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Reviewed by Deepak Menon for Readers' Favorite
Sir Pigglesworth’s Adventures in Pigonia by JoAnn Wagner and Jim DeBellis, with illustrations by David Darchicourt, is a delightful tale of courage, innovation and goodness for young readers to cherish as it inculcates traits of goodness and fair play while they read on. The authors have set this story just a few years ago, about the time when the little ones who are told this tale were born. The historical background of Pigonia dates back to the year 1802 when the King sent Royal Grand Duke Spencer J. Hoggbottom of Pigglesworth to Pigonia, an island far away, exactly halfway between London and New York. Many happy hardworking pigs lived in the beautiful island, playing and raising crops for the next 200 years after they had arrived there. The Duke had left for work in America. The peaceful pigs of Pigonia sent a message to Duchess Penelope of Pigglesworth, who now ruled Pigonia, informing her that pirate ships led by Captain Phineas Nastybeard - a pirate who had also captured the nearby island of Bacon shortly before - has landed on Pigonia and several little pigs had disappeared. They pleaded for her help to save Pigonia.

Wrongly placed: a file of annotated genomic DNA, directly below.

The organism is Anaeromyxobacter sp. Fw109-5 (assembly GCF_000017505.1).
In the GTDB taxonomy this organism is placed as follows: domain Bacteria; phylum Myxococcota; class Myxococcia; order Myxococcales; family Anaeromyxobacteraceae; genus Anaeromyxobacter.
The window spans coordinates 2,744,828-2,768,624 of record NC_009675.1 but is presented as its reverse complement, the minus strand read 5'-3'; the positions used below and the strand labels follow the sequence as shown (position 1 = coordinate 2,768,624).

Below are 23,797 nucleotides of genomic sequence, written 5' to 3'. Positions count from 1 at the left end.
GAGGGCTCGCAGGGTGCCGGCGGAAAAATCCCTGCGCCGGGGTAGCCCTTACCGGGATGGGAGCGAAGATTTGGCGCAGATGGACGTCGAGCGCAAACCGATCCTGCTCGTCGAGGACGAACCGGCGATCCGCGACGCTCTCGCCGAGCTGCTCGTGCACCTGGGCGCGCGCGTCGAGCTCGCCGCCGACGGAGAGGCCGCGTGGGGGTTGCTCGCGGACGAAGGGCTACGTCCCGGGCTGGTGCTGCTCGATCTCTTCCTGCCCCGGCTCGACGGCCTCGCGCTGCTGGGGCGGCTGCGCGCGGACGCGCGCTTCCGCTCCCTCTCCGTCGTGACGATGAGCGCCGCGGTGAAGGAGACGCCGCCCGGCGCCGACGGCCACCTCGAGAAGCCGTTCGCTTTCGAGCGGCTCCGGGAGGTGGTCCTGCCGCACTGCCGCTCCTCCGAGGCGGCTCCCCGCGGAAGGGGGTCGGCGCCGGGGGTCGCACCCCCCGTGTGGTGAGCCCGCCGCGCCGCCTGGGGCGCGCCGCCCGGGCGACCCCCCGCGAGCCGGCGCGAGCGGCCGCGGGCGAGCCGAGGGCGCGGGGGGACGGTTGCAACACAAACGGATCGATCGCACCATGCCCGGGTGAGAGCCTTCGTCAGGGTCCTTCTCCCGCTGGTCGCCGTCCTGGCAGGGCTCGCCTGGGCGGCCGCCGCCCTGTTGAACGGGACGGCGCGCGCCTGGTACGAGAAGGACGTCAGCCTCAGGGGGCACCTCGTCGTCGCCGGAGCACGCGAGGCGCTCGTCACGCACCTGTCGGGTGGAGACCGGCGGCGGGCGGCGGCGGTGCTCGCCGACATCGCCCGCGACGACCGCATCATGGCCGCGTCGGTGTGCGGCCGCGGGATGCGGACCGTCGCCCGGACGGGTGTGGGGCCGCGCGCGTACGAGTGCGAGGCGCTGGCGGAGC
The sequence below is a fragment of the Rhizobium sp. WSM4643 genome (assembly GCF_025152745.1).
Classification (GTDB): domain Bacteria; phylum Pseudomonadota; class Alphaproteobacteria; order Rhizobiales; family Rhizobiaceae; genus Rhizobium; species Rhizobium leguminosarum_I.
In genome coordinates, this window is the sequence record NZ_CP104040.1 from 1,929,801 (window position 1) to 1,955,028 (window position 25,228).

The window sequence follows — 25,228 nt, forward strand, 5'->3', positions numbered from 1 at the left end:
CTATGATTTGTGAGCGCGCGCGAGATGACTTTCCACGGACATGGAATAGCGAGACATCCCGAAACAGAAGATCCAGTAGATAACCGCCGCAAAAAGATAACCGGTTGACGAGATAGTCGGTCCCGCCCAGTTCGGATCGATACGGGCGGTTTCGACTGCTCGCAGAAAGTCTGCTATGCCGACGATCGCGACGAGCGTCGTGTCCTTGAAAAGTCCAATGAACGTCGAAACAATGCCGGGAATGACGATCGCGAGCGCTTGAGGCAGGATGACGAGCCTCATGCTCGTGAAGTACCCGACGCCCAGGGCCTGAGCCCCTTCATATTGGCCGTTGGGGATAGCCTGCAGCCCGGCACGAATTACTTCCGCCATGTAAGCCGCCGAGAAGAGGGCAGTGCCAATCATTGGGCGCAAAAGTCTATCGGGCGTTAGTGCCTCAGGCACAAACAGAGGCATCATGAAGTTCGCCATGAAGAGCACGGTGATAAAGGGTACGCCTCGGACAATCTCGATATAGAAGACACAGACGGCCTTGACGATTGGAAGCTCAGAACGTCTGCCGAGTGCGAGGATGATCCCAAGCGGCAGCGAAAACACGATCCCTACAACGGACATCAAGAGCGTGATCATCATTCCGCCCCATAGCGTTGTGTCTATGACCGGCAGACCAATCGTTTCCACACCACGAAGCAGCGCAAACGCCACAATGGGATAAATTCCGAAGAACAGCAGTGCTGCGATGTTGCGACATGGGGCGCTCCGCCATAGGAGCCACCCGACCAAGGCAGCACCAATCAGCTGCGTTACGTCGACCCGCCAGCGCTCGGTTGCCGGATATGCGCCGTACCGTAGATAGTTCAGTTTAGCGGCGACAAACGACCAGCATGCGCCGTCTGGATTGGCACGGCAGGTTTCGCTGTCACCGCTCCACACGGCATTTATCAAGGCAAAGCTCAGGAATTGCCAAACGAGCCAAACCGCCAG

A rollicking adventure follows, with delightful characters such as Duchess Penelope, Queen Alexandra, Admiral Cornelius Snout of the Royal Navy, and Reginald J. Hoggbottom of New York City who emerge as the story progresses. The pirates are typical, complete with the traditional pirate flag, the eye patch, and even a peg leg and swords. The numerous full colour cartoon illustrations by David Darchicourt throughout the book are a treat for young readers. JoAnn Wagner and Jim DeBellis have shown rare insight by keeping the text large and attractive, avoiding any unsavory violence, and even making the battle against the pirates original to generate smiles and excitement. The hero of the tale is a joyful young frolicking pig named Spenser, who plays a pivotal role in winning the battle. This book is highly recommended for its target audience and certainly deserves a five-star rating for an attractive cover, excellence in prose and illustrations, as well as the undercurrent of character building running through it.